Help: Andalucía Horse Rescue

We are in urgent need of financial assistance in order to provide a temporary home for four amazing horses and a terrific dog that we have rescued in southern Spain.

We have no choice but to return very soon to the United States for a few months, for a variety of serious circumstances, and we simply can not abandon our animals.

Luckily, we have found safe temporary housing and quality care for them at an excellent facilty, until we can return in late 2017/beginning of 2018. 

We need your help. Fast. 

This has been a trying year for us, on many different levels, and it pains and embarrases us to ask for assistance.  

Not only do we need to temporarily leave Spain and go to the United States, but our current financial situation is such that we can not handle it alone - although we are confident that this will be remedied within the next few months. 

These animals mean the world to us, and they deserve the best possible life. We are stressed and frightened of what might happen to these animals if we are not able to provide them a temporary home.

Please help us keep these amazing creatures happy, healthy, well-cared for, and safe.

 

Here is more background on our situation, and the story of the four horses and the dog that you will be helping:

When my wife, Michelle,  our daughter, Brooklyn, and I moved  from the United States to southern Spain in late 2015, one of the goals at the top of our list was to have a home with enough land in order to provide a home for neglected and abused horses and other animals.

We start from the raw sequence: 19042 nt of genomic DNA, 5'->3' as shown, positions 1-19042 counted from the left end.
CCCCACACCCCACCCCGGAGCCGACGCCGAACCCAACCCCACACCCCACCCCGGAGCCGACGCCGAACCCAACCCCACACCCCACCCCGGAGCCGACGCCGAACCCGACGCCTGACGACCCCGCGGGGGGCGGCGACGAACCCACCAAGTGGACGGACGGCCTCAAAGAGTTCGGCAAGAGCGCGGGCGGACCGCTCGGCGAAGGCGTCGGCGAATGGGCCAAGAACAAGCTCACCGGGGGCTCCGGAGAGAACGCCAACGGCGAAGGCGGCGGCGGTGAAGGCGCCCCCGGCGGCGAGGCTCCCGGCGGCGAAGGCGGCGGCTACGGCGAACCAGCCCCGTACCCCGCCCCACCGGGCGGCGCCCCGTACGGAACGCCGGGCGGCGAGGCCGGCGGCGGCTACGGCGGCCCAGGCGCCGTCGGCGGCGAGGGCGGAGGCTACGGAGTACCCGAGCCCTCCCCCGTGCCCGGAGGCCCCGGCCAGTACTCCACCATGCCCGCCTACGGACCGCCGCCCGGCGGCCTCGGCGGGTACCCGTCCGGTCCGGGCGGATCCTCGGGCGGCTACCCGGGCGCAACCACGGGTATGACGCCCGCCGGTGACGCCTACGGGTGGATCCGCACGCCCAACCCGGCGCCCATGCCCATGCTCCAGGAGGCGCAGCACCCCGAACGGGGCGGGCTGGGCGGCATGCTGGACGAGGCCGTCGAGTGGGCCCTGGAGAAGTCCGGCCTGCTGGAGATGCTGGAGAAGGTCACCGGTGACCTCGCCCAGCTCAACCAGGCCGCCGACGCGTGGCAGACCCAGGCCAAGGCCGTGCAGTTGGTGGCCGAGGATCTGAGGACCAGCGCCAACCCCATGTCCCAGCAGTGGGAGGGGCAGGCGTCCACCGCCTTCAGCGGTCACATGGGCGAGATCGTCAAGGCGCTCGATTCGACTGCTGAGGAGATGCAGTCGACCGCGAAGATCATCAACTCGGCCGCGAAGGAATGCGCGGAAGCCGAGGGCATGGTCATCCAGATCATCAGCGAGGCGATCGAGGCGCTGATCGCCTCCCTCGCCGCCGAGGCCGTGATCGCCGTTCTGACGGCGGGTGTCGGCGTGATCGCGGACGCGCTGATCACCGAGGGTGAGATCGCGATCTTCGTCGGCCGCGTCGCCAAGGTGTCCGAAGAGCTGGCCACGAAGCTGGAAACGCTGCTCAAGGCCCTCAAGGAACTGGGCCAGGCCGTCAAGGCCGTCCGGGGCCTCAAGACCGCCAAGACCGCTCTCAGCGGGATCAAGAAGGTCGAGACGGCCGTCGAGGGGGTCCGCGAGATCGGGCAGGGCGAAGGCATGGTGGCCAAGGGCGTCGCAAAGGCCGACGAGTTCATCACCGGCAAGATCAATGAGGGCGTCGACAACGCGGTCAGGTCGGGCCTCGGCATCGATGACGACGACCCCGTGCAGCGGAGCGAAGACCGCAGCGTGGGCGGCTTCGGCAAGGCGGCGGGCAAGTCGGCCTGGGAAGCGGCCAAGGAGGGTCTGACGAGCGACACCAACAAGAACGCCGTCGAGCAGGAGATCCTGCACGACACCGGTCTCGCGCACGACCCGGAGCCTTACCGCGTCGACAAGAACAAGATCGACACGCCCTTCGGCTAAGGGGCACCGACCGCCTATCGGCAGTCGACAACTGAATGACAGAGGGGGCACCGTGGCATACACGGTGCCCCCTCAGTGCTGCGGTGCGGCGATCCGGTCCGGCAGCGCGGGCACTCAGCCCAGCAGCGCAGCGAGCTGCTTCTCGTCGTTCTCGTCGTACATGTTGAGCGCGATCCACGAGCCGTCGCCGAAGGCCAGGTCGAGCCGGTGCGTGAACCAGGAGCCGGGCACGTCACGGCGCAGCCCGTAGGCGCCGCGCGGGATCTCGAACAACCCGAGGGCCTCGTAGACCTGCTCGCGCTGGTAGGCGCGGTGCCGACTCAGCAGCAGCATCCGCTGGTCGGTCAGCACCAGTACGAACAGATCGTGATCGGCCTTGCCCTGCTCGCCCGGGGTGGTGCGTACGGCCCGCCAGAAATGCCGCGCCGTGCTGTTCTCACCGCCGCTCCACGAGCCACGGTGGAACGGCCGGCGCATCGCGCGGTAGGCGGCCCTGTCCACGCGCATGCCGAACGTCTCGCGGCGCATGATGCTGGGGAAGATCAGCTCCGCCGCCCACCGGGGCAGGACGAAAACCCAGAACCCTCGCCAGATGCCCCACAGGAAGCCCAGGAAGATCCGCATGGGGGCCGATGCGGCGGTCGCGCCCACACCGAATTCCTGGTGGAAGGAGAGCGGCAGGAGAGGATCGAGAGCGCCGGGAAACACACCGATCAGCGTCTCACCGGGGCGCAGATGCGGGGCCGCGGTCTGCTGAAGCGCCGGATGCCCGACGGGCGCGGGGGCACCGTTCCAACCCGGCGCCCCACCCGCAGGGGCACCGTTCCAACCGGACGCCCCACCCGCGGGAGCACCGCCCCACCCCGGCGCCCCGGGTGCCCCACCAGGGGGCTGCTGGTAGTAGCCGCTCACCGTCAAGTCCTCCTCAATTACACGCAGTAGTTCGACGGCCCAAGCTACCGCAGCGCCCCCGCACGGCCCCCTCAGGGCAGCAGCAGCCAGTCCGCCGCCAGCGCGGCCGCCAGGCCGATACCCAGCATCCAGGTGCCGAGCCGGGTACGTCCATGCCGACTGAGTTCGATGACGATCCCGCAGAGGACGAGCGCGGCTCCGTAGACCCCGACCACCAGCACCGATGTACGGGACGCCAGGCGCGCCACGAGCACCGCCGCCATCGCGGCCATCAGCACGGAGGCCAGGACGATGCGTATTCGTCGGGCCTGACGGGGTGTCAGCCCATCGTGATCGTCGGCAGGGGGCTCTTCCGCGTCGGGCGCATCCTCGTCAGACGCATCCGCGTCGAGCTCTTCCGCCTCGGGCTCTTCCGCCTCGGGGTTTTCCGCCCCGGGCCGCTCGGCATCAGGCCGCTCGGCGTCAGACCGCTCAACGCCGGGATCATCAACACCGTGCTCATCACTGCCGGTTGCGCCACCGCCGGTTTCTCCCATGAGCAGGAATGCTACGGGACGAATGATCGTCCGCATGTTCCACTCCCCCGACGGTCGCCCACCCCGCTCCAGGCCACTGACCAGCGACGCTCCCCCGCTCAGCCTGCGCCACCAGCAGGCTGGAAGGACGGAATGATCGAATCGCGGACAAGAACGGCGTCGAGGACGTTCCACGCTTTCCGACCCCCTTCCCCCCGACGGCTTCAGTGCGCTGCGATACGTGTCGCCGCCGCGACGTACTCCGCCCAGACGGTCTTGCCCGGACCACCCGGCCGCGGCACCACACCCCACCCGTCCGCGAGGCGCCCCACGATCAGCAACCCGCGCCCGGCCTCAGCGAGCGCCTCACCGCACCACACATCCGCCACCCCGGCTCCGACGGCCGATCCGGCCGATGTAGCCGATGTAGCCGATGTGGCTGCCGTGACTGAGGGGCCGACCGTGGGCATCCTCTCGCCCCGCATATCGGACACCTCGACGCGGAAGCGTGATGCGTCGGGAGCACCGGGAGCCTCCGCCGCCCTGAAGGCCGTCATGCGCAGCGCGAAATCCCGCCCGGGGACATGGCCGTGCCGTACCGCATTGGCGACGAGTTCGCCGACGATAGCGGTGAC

The dream was that in a few years down the road, once we were settled and firmly established, we would take in as many animals-in-need as we could.

However, it became immediately apparent that the animal treatment in this rural area was much worse than we had even anticipated. It seemed that every time that we left the house, we could have easily come home with five more animals who were being abused, or were left starving to death. 

It was impossible to turn a blind eye. The first case that we became involved in was a baby horse, perhaps only a month or two old, that was being trapped by a local thug in such unimaginable filth and horrible conditions that, against the advice of other locals, we were compelled to act.

Not knowing how to proceed in a new land, we were able to discreetly bring this colt's story to the attention of an organization that rescues horses. The horse was indeed whisked away from his nightmare, and has now found a loving forever home in northern Europe. 

A few weeks later, we came across another bad case involving a 5 month old female horse.

 



This time, we were able to peacefully negotiate with the owner, a down-on-his luck farmer. We decided to bring the filly home with us, who we named Flamenca. 

 

 

At this stage, we did not have any infrastucture in place - no stable, no shelter, not even fencing.

For the first few weeks, young Flamenca slept in a makeshift stable we made out of pallets. To her - it was heaven!

We quickly hired a local carpenter who brought our land up to speed: 5 acres of fencing, a large wooden shelter, and a usuable stable (which we only use for emergencies, as we feel the horses are happier with freedom).

 







Through the carpenter, we learned about an old mare who had been worked hard throughout her life, but was no longer of any use to the owner. Things do not end well for farm animals in these parts when they are no longer deemed useful.



We figured that Chica (who never previously had a name in her 20 or so years on the planet) deserved a nice, easy retirement, and thought that she would make a perfect candidate to be a "nanny/aunt" for the baby, Flamenca, which is very important in the healthy development of herd animals such as horses. 

We welcomed Chica home.


 

A few months later, we heard about a gelding horse named Eddie who needed a new home. He was a few hours away, at a rescue center that were ceasing operations.